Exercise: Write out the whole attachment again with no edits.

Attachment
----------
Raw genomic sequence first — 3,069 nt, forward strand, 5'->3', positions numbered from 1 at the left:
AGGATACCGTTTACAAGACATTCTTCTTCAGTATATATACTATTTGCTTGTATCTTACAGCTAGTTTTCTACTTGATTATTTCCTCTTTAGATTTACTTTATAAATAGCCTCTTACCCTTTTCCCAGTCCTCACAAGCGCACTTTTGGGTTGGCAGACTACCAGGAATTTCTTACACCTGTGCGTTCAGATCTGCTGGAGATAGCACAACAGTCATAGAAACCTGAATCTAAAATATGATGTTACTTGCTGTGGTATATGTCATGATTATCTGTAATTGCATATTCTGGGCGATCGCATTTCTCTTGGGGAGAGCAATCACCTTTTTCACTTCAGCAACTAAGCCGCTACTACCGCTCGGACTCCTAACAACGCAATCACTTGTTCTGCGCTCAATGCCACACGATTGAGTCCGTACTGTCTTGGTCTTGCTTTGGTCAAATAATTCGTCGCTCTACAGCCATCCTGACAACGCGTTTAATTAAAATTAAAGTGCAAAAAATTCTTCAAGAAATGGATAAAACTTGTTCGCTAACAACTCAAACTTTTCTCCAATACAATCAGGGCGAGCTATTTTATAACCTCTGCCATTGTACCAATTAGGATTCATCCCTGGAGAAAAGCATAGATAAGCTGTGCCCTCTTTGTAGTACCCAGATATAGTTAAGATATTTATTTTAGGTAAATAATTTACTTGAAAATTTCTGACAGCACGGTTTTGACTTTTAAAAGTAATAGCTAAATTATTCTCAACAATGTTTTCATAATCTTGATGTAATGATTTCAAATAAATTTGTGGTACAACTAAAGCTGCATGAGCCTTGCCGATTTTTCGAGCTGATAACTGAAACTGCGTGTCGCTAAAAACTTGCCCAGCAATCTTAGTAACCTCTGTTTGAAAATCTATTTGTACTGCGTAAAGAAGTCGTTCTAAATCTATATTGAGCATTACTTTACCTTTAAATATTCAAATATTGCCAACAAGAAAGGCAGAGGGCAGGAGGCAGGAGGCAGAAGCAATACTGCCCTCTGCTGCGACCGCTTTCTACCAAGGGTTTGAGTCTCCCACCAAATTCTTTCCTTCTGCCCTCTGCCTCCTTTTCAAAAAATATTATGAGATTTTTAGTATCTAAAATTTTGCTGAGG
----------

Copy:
Raw genomic sequence first — 3,069 nt, forward strand, 5'->3', positions numbered from 1 at the left:
AGGATACCGTTTACAAGACATTCTTCTTCAGTATATATACTATTTGCTTGTATCTTACAGCTAGTTTTCTACTTGATTATTTCCTCTTTAGATTTACTTTATAAATAGCCTCTTACCCTTTTCCCAGTCCTCACAAGCGCACTTTTGGGTTGGCAGACTACCAGGAATTTCTTACACCTGTGCGTTCAGATCTGCTGGAGATAGCACAACAGTCATAGAAACCTGAATCTAAAATATGATGTTACTTGCTGTGGTATATGTCATGATTATCTGTAATTGCATATTCTGGGCGATCGCATTTCTCTTGGGGAGAGCAATCACCTTTTTCACTTCAGCAACTAAGCCGCTACTACCGCTCGGACTCCTAACAACGCAATCACTTGTTCTGCGCTCAATGCCACACGATTGAGTCCGTACTGTCTTGGTCTTGCTTTGGTCAAATAATTCGTCGCTCTACAGCCATCCTGACAACGCGTTTAATTAAAATTAAAGTGCAAAAAATTCTTCAAGAAATGGATAAAACTTGTTCGCTAACAACTCAAACTTTTCTCCAATACAATCAGGGCGAGCTATTTTATAACCTCTGCCATTGTACCAATTAGGATTCATCCCTGGAGAAAAGCATAGATAAGCTGTGCCCTCTTTGTAGTACCCAGATATAGTTAAGATATTTATTTTAGGTAAATAATTTACTTGAAAATTTCTGACAGCACGGTTTTGACTTTTAAAAGTAATAGCTAAATTATTCTCAACAATGTTTTCATAATCTTGATGTAATGATTTCAAATAAATTTGTGGTACAACTAAAGCTGCATGAGCCTTGCCGATTTTTCGAGCTGATAACTGAAACTGCGTGTCGCTAAAAACTTGCCCAGCAATCTTAGTAACCTCTGTTTGAAAATCTATTTGTACTGCGTAAAGAAGTCGTTCTAAATCTATATTGAGCATTACTTTACCTTTAAATATTCAAATATTGCCAACAAGAAAGGCAGAGGGCAGGAGGCAGGAGGCAGAAGCAATACTGCCCTCTGCTGCGACCGCTTTCTACCAAGGGTTTGAGTCTCCCACCAAATTCTTTCCTTCTGCCCTCTGCCTCCTTTTCAAAAAATATTATGAGATTTTTAGTATCTAAAATTTTGCTGAGG